Background: Deep learning algorithms are increasingly used for automatic medical imaging analysis and cardiac chamber segmentation. Especially in congenital heart disease, obtaining a sufficient number of training images and data anonymity issues remain of concern.

Methods: Progressive generative adversarial networks (PG-GAN) were trained on cardiac magnetic resonance imaging (MRI) frames from a nationwide prospective study to generate synthetic MRI frames. These synthetic frames were subsequently used to train segmentation networks (U-Net) and the quality of the synthetic training images, as well as the performance of the segmentation network was compared to U-Net-based solutions trained entirely on patient data.

Results: Cardiac MRI data from 303 patients with Tetralogy of Fallot were used for PG-GAN training. Using this model, we generated 100,000 synthetic images with a resolution of 256 × 256 pixels in 4-chamber and 2-chamber views. All synthetic samples were classified as anatomically plausible by human observers. The segmentation performance of the U-Net trained on data from 42 separate patients was statistically significantly better compared to the PG-GAN based training in an external dataset of 50 patients, however, the actual difference in segmentation quality was negligible (< 1% in absolute terms for all models).

Conclusion: We demonstrate the utility of PG-GANs for generating large amounts of realistically looking cardiac MRI images even in rare cardiac conditions. The generated images are not subject to data anonymity and privacy concerns and can be shared freely between institutions. Training supervised deep learning segmentation networks on this synthetic data yielded similar results compared to direct training on original patient data.
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http://dx.doi.org/10.1186/s12880-020-00511-1DOI Listing
http://www.ncbi.nlm.nih.gov/pmc/articles/PMC7542728PMC
October 2020

[Anatomic pitfalls and challenges of His bundle pacing].

Herzschrittmacherther Elektrophysiol 2020 Jun 6;31(2):104-110. Epub 2020 May 6.

Department of Cardiology, National Heart and Lung Institute, Imperial College, Royal Brompton and Harefield Hospital, London, Großbritannien.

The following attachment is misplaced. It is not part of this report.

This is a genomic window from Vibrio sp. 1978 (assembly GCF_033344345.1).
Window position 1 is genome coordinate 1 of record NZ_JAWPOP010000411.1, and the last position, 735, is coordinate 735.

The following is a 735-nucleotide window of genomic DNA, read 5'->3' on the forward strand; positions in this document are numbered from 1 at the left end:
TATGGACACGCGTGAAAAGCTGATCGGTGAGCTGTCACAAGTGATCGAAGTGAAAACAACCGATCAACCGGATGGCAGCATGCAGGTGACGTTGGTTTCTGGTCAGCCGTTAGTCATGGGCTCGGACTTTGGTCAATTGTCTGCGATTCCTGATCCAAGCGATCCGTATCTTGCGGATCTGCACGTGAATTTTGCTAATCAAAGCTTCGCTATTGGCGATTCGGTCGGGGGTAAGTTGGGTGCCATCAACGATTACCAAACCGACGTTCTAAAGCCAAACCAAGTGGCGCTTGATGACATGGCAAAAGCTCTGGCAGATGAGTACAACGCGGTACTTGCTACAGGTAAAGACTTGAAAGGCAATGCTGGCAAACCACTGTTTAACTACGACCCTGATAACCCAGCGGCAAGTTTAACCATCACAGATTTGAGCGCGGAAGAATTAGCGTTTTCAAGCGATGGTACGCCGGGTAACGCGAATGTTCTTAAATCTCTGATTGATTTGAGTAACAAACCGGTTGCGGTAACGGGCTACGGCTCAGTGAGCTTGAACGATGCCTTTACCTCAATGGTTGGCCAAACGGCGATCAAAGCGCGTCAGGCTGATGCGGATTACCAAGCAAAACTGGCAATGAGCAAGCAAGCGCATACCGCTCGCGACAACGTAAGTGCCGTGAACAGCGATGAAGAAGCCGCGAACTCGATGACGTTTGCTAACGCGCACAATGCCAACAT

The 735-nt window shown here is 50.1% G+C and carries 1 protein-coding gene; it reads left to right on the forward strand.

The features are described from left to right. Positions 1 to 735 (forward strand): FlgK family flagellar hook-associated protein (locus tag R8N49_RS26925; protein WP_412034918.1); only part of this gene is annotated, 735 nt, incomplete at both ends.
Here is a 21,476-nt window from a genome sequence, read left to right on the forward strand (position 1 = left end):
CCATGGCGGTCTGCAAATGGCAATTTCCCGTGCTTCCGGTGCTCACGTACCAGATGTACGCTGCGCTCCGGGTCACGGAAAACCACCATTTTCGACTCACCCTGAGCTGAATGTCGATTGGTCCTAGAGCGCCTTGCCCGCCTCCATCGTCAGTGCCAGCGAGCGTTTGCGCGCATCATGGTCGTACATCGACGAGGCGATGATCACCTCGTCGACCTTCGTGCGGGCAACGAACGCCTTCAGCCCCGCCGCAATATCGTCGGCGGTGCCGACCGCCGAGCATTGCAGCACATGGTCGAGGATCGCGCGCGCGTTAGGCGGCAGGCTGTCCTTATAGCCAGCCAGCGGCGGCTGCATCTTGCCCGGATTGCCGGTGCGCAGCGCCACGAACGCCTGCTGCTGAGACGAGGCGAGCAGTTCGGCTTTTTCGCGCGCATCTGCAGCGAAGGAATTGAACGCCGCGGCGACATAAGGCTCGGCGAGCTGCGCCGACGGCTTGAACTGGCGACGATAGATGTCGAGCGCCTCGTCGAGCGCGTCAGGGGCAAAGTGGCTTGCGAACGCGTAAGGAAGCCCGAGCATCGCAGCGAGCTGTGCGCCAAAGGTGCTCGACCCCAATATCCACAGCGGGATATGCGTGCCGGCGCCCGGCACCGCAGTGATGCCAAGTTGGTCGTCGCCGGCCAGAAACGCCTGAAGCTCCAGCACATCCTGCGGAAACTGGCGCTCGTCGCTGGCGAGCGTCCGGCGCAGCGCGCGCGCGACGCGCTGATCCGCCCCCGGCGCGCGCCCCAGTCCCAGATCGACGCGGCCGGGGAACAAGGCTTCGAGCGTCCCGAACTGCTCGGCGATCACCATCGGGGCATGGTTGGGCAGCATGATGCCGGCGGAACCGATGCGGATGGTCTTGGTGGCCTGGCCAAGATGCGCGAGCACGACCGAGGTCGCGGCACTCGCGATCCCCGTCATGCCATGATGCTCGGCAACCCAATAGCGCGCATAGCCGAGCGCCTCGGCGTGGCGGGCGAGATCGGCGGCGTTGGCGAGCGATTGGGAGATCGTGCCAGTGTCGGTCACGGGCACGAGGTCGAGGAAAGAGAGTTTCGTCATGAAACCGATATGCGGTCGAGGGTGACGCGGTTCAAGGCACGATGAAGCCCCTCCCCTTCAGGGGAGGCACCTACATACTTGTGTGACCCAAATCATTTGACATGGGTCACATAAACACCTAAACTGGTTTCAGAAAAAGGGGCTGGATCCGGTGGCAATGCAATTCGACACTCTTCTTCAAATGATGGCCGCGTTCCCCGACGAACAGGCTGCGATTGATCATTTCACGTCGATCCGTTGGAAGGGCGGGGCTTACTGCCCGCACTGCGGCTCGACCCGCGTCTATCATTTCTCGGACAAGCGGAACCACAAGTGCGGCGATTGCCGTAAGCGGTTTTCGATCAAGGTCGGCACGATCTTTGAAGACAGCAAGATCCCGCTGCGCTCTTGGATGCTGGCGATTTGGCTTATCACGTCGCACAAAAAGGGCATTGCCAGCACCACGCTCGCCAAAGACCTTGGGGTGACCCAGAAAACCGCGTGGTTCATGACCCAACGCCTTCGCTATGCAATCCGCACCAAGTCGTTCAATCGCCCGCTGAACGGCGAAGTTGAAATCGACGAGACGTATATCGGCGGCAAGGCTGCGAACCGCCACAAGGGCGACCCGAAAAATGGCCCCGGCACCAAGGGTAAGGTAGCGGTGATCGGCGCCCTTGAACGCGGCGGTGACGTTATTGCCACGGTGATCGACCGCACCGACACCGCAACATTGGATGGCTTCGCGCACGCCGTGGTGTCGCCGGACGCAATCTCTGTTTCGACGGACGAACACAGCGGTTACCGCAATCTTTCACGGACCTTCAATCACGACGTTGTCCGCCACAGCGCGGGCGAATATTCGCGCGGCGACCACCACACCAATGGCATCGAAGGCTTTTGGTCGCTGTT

Long-term right ventricular apical pacing is known to be deleterious for left ventricular function leading to the clinical picture of heart failure with all the possibly associated complications, ranging up to death of the affected patient. This led to the ambition to find alternative pacing sites such as pacing at the right ventricular outflow tract or septal pacing. An attractive alternative is selective His bundle pacing with the goal to use the physiologic His-Purkinje system in order to enable intrinsic conduction and physiologic myocardial contraction. To find and identify the His bundle poses a challenge for operators. For exact endocardial mapping, knowledge of the anatomic landmarks is as important as the ability to evaluate local electrocardiograms. The goal of this review is to characterize the anatomic landmarks to help physicians to identify these precise targets for His bundle pacing.
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http://dx.doi.org/10.1007/s00399-020-00680-0DOI Listing
June 2020

Management of obese patients with respiratory failure - A practical approach to a health care issue of increasing significance.

Respir Med 2016 08 7;117:174-8. Epub 2016 Jun 7.

Division of Cardiology, Department of Cardiovascular Medicine, University of Münster, Münster, Germany.

In the general population, prevalence of obesity is increasing continuously. Concomitantly, a growing number of obese patients with severe illnesses presents at intensive care units (ICU). Particularly respiratory management of this patient group poses a challenge to intensive care physicians because of differences in respiratory anatomy and physiology in obese compared to non-obese individuals. Aim of this review is to present treatment options for critically ill obese patients requiring mechanical ventilation based on current studies concerning patient positioning, ventilatory regimen as well as extended therapy with veno-venous extracorporeal membrane oxygenation (ECMO). The ideal concept for respiratory management depends on multiple aspects and has to be determined individually. Knowledge of altered respiratory anatomy and physiology in obese patients and possible treatment options may facilitate respiratory management in this patient group.
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http://dx.doi.org/10.1016/j.rmed.2016.06.002DOI Listing
August 2016